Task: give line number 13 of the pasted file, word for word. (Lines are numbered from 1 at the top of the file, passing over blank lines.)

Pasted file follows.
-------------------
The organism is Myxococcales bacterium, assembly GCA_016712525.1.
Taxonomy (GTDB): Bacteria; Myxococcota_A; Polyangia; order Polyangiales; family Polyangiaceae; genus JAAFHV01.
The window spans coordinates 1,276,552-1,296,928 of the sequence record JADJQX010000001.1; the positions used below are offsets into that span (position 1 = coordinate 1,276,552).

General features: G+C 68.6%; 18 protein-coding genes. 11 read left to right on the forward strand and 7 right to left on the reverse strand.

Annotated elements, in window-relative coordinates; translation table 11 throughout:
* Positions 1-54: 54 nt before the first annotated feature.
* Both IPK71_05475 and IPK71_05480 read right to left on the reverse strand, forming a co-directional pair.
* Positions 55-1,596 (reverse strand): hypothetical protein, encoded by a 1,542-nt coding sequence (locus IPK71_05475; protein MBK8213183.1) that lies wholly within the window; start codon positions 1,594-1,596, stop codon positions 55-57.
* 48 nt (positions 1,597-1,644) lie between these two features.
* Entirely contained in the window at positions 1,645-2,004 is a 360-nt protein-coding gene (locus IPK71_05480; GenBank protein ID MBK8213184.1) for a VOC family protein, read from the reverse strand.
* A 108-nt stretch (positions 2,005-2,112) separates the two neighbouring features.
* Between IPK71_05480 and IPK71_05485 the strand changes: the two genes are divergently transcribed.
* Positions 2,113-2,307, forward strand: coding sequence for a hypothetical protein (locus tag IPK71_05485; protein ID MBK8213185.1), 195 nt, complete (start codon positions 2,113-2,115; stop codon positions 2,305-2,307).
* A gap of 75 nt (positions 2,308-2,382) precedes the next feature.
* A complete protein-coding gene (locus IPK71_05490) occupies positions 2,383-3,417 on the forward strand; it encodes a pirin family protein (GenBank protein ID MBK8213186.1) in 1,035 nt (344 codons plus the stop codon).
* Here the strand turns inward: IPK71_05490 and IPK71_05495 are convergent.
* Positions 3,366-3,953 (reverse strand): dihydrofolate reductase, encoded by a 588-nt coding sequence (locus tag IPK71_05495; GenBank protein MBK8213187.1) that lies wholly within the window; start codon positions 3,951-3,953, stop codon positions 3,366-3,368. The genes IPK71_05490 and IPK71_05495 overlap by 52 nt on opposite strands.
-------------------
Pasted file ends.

* Positions 2,113-2,307, forward strand: coding sequence for a hypothetical protein (locus tag IPK71_05485; protein ID MBK8213185.1), 195 nt, complete (start codon positions 2,113-2,115; stop codon positions 2,305-2,307).